Neuropsychological tests have poor specificity among minority populations and thus misdiagnosis of dementia is more likely among cognitively normal African Americans as compared to non-Hispanic Whites. During the prior funding period, this study directly addressed the problem of misdiagnosis of cognitive impairment and dementia among African American elders by measuring cultural and educational factors that differ within and between racial groups, and then using these data to understand of the role of race and culture on cognitive test performance. Our work identified aspects of cultural and educational experience that could be explicitly measured and related these variables to test performance both cross-sectionally and longitudinally. We found that after accounting for literacy level (an estimate of quality of education), differences in the test performance of education matched African American and White elders largely disappeared. Regardless of race, literacy level was the strongest predictor of performance on measures of verbal and nonverbal ability and the best predictor of future memory decline. Despite this wide-ranging effect of literacy on cognition, several researchers have suggested that the primary influence of literacy is on the functioning of a specific buffer or short-term storage system, the phonological loop. However, this theory has been put forth without adequately assessing visuospatial short-term memory or well-characterized tasks of working memory. To date, this project has generated major insights into the role of cultural and educational experience on cognitive test performance and the risk of cognitive decline over time. The current proposal will use these insights to guide new studies of the relationship between culture, literacy, and cognition. The three aims of the study are to: 1) use resource characteristics and a broad measure of literacy skill to determine if a measure of reading recognition is a true reflection of quality of education; 2) determine whether school resource variables are the best predictors of cognitive decline and development of dementia regardless of race; and 3) test the hypotheses that literacy affects storage of visuospatial material and the functioning of the central executive or working memory, by administering specific and well characterized tasks of storage and manipulation of verbal and visuospatial information.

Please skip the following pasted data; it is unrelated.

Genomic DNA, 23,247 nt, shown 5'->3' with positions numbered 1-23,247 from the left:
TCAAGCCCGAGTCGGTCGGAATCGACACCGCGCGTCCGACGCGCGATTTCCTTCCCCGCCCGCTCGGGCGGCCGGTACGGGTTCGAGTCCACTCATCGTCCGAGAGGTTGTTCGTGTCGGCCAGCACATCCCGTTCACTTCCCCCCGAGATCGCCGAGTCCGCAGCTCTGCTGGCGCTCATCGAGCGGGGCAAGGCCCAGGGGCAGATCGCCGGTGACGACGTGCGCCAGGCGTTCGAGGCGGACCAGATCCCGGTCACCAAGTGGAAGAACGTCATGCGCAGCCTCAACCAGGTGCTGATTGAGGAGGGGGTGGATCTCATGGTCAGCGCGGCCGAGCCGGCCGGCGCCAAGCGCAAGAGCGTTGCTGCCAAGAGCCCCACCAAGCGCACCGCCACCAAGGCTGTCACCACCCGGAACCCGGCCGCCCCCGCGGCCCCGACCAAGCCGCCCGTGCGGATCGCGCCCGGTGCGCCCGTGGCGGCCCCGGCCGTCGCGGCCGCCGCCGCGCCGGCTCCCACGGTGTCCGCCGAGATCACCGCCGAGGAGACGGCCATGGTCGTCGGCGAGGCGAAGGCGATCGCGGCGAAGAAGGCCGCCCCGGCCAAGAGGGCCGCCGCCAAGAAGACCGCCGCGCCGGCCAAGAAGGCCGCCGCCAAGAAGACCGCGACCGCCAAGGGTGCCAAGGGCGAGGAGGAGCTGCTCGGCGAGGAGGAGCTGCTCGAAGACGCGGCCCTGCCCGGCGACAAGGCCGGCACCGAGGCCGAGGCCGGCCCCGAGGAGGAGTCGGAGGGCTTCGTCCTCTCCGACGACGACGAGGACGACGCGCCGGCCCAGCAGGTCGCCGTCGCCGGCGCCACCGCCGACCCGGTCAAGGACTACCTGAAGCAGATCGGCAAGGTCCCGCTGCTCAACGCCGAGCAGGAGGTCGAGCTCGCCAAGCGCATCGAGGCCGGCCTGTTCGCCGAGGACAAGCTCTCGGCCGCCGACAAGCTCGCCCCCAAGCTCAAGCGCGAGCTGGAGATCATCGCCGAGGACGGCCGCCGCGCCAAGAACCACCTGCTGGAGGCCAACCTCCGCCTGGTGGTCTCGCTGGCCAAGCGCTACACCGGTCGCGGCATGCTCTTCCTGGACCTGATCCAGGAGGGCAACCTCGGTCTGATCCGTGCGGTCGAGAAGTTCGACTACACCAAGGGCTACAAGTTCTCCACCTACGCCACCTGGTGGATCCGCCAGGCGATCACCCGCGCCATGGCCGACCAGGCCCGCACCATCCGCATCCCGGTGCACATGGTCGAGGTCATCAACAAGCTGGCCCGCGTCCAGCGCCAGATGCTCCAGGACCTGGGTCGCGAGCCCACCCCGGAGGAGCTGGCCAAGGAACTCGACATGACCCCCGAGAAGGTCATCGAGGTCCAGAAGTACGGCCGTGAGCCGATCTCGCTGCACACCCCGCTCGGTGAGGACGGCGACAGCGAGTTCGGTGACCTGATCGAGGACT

National Institute of Health (NIH)
National Institute on Aging (NIA)
Research Project (R01)
Project #
Application #
Study Section
Special Emphasis Panel (ZRG1-BBBP-H (60))
Program Officer
Wagster, Molly V
Project Start
Project End
Budget Start
Budget End
Support Year
Fiscal Year
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Indirect Cost
Columbia University (N.Y.)
Schools of Medicine
New York
United States
Zip Code
Zahodne, Laura B; Schupf, Nicole; Brickman, Adam M (2018) Control beliefs are associated with preserved memory function in the face of low hippocampal volume among diverse older adults. Brain Imaging Behav 12:1112-1120
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